I won't claim to have found a cure-all for midwinter malaise, but the tips you find here today are hard-won. They come from a knowledge that is first-hand and not book-read. I didn't google "midwinter malaise" - much like I didn't google "grace" or "George MacDonald" or "how to have a great marriage".
1. exercise - proven to be as effective as antidepressants.
2. produce - get something done. Pick one thing, and do it thoroughly and well. The sense of accomplishment will spill over into the next thing, and the next...and so on. Accomplishment begets accomplishment. A body in motion tends to remain in motion, a body at rest tends to remain at rest. Get something done.
3. coffee - this will seem unhealthy to some, but evidence suggests that it is actually healthy to have that cuppa Joe in the morning. It is full of antioxidants, and the caffeine does, in fact, make you sharper and more energetic. Just don't overdo it, and you'll be fine. Go on...have a cup of coffee when you feel the lethargy trying to set in on you. Mostly, simply enjoy your coffee. Preferably with a good book and the smallest bite of something sweet. My coffee breaks are akin to a proper southern woman's "tea time". It is my few minutes to breathe deeply, savor, look out the window and wonder at the world.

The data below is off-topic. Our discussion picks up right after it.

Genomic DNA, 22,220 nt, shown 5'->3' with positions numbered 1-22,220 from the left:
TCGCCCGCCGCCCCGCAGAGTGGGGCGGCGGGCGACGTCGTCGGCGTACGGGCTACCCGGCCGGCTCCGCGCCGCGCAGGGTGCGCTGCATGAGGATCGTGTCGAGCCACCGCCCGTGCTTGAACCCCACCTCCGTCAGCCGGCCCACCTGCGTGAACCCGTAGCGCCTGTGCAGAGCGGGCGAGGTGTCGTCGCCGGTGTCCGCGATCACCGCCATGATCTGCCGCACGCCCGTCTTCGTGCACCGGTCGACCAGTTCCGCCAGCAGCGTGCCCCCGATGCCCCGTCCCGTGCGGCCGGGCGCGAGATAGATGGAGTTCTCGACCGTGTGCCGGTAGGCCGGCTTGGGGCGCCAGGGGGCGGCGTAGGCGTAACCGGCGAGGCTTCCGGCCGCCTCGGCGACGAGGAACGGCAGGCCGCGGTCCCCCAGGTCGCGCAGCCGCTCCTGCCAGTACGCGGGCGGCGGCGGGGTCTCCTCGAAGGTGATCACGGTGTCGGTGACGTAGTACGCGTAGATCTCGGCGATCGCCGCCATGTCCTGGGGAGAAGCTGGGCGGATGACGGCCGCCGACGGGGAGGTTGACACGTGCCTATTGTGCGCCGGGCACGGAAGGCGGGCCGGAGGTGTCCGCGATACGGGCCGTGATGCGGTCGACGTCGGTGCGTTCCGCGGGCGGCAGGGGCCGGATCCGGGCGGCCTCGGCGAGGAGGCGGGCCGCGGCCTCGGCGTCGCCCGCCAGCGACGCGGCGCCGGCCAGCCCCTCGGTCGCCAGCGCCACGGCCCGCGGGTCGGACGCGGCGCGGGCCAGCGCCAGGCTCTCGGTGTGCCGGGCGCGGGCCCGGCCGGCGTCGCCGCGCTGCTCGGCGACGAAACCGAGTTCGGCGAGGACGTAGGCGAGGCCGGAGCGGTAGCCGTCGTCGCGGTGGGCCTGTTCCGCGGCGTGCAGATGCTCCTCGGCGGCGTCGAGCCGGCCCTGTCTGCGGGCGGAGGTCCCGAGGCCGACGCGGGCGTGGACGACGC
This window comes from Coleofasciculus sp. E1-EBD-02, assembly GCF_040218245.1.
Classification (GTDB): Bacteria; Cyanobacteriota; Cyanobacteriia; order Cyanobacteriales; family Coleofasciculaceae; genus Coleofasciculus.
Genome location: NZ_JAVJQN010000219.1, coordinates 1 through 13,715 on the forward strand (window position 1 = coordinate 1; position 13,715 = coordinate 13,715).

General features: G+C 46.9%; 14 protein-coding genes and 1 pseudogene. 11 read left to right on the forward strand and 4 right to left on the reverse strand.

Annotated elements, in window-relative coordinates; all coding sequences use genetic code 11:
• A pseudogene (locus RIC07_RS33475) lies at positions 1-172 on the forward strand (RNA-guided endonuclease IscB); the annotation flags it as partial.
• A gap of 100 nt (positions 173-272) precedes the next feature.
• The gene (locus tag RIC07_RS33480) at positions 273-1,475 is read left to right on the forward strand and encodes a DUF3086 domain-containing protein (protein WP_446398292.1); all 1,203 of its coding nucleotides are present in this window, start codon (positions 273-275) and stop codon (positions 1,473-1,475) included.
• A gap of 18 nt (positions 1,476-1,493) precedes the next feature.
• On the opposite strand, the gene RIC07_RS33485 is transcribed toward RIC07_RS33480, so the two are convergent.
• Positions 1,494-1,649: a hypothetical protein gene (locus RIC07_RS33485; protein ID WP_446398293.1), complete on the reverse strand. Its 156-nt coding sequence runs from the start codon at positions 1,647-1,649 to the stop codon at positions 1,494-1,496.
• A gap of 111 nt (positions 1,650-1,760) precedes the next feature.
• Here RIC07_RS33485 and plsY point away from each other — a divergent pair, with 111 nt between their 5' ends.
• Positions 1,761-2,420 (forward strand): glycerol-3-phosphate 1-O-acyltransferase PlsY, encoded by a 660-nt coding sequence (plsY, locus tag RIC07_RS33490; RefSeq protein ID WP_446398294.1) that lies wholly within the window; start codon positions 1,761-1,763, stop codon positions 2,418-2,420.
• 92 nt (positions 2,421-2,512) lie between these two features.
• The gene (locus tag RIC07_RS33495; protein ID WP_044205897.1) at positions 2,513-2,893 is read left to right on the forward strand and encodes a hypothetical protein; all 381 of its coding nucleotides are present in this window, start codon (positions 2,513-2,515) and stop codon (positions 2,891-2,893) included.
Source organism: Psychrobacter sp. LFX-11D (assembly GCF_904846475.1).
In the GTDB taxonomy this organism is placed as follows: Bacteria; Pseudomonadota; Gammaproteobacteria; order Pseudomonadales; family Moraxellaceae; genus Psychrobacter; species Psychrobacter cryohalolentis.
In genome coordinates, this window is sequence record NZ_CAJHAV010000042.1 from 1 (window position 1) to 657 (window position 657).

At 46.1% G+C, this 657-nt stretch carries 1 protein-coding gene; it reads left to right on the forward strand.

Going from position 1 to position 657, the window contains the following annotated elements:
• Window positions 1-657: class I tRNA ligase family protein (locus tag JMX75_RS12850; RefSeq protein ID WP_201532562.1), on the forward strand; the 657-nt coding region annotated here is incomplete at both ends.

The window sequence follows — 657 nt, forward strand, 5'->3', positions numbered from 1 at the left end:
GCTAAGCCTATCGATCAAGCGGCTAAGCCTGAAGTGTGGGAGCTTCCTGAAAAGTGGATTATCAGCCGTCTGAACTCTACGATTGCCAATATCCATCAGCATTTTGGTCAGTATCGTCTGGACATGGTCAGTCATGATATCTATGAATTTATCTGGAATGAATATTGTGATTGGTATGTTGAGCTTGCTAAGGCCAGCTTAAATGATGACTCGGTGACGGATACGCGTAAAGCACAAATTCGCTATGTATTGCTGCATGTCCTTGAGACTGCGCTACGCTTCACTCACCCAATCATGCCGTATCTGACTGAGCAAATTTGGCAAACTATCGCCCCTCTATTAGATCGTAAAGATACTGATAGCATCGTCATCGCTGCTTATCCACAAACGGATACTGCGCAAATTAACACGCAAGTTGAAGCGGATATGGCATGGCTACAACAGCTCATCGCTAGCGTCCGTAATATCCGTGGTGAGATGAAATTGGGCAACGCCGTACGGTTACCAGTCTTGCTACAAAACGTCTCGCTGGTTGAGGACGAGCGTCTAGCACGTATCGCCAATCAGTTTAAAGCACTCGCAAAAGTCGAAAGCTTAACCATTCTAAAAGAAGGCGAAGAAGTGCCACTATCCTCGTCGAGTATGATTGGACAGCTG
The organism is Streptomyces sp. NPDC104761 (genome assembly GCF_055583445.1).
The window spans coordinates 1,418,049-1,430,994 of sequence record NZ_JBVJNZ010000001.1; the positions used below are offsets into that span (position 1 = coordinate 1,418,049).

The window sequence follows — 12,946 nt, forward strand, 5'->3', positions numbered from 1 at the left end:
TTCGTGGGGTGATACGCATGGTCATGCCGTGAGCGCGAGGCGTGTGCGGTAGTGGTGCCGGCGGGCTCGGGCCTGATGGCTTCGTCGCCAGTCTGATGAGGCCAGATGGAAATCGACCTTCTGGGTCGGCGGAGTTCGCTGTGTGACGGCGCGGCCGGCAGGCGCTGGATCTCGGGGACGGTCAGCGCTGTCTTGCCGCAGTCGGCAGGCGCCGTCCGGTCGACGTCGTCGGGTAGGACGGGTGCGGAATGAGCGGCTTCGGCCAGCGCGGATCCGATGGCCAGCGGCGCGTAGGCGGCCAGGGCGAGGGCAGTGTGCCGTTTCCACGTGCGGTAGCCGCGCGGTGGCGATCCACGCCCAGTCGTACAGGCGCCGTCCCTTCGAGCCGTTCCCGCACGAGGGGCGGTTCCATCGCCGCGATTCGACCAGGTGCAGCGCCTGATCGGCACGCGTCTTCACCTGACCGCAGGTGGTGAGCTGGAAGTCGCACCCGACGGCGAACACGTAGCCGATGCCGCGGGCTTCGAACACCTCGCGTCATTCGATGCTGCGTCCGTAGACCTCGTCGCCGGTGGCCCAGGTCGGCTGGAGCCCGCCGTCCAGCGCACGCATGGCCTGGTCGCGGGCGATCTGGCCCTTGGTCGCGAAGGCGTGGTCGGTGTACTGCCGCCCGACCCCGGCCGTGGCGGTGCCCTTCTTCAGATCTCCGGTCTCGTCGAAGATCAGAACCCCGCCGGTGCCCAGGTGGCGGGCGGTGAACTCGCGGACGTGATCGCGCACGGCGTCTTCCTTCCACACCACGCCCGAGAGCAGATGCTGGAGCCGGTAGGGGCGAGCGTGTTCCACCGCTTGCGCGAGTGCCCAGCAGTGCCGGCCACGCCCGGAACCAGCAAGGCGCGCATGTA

4. Get outside. Embrace the cold of winter. (Embrace the humid-heat of summer, too, but that is another post for another season....) I'm telling you, few things feel better than coming into a cozy warm house when you've been outside in the cold. Bundle up and get outside, get some sunshine on those retinas...15-30 minutes, studies show. My own experience leans closer to 30 minutes. It does not matter if it is a cloudy day. You still need to be outside, where the daylight is, however cloudy it might be, for at least 15 minutes. Adjust your perspective to be an Attitude of Gratitude for the seasons, the weather, the cold, the warm house you will go back to. This works!